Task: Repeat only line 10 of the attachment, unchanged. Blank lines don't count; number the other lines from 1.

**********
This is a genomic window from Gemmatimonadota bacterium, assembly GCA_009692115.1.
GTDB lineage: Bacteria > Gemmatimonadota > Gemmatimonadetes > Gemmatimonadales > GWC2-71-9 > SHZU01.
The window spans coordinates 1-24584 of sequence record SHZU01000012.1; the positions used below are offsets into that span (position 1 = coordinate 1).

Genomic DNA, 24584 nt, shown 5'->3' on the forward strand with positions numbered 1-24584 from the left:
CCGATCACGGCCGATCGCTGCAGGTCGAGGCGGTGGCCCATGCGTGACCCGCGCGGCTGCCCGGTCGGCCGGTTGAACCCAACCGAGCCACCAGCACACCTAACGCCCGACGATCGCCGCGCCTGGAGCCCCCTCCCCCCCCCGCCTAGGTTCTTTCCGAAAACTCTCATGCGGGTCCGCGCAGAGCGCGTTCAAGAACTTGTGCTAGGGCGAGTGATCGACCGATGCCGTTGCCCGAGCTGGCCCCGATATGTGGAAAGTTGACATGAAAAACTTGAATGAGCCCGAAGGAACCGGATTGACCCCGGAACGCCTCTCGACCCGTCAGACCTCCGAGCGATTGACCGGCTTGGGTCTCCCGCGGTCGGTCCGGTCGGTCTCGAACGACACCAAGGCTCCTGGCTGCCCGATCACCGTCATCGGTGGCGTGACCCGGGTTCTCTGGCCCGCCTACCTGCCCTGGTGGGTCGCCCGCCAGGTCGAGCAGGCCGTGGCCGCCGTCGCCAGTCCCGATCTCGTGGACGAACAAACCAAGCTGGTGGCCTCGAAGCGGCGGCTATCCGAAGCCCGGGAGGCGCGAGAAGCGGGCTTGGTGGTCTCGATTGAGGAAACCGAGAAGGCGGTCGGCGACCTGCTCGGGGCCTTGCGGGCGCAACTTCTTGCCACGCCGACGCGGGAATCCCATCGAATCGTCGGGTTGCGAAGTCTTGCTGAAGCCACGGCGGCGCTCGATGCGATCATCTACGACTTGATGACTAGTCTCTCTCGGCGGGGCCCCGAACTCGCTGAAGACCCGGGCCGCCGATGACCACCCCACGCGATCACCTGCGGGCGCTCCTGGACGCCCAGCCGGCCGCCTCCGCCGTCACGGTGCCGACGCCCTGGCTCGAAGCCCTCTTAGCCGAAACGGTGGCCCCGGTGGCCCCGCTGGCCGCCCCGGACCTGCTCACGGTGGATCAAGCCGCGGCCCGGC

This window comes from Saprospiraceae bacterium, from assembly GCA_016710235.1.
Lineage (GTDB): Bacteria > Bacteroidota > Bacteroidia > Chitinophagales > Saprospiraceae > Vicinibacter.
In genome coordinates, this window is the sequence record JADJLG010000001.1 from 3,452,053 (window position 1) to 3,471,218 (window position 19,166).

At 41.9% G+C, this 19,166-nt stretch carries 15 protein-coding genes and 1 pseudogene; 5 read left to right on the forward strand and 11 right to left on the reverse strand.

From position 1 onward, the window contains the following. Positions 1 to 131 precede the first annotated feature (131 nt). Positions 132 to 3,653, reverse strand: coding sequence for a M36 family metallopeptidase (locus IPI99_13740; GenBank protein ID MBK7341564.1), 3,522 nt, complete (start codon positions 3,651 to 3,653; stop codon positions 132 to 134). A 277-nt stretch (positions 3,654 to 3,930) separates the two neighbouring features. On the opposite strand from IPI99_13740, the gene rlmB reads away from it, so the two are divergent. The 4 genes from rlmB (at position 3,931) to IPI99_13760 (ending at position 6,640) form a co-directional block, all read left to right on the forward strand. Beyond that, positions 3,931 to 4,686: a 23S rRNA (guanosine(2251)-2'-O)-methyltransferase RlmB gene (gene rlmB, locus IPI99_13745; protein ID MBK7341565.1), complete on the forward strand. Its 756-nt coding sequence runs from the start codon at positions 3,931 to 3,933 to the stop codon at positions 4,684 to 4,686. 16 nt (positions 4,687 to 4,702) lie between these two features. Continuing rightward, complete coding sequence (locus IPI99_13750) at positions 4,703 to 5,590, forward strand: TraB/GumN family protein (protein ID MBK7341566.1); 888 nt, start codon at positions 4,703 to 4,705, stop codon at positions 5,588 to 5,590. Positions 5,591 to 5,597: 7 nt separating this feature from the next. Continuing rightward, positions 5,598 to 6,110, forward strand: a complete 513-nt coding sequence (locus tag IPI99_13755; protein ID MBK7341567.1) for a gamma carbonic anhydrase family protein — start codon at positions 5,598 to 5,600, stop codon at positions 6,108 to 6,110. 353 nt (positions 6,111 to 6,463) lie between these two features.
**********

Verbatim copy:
From position 1 onward, the window contains the following. Positions 1 to 131 precede the first annotated feature (131 nt). Positions 132 to 3,653, reverse strand: coding sequence for a M36 family metallopeptidase (locus IPI99_13740; GenBank protein ID MBK7341564.1), 3,522 nt, complete (start codon positions 3,651 to 3,653; stop codon positions 132 to 134). A 277-nt stretch (positions 3,654 to 3,930) separates the two neighbouring features. On the opposite strand from IPI99_13740, the gene rlmB reads away from it, so the two are divergent. The 4 genes from rlmB (at position 3,931) to IPI99_13760 (ending at position 6,640) form a co-directional block, all read left to right on the forward strand. Beyond that, positions 3,931 to 4,686: a 23S rRNA (guanosine(2251)-2'-O)-methyltransferase RlmB gene (gene rlmB, locus IPI99_13745; protein ID MBK7341565.1), complete on the forward strand. Its 756-nt coding sequence runs from the start codon at positions 3,931 to 3,933 to the stop codon at positions 4,684 to 4,686. 16 nt (positions 4,687 to 4,702) lie between these two features. Continuing rightward, complete coding sequence (locus IPI99_13750) at positions 4,703 to 5,590, forward strand: TraB/GumN family protein (protein ID MBK7341566.1); 888 nt, start codon at positions 4,703 to 4,705, stop codon at positions 5,588 to 5,590. Positions 5,591 to 5,597: 7 nt separating this feature from the next. Continuing rightward, positions 5,598 to 6,110, forward strand: a complete 513-nt coding sequence (locus tag IPI99_13755; protein ID MBK7341567.1) for a gamma carbonic anhydrase family protein — start codon at positions 5,598 to 5,600, stop codon at positions 6,108 to 6,110. 353 nt (positions 6,111 to 6,463) lie between these two features.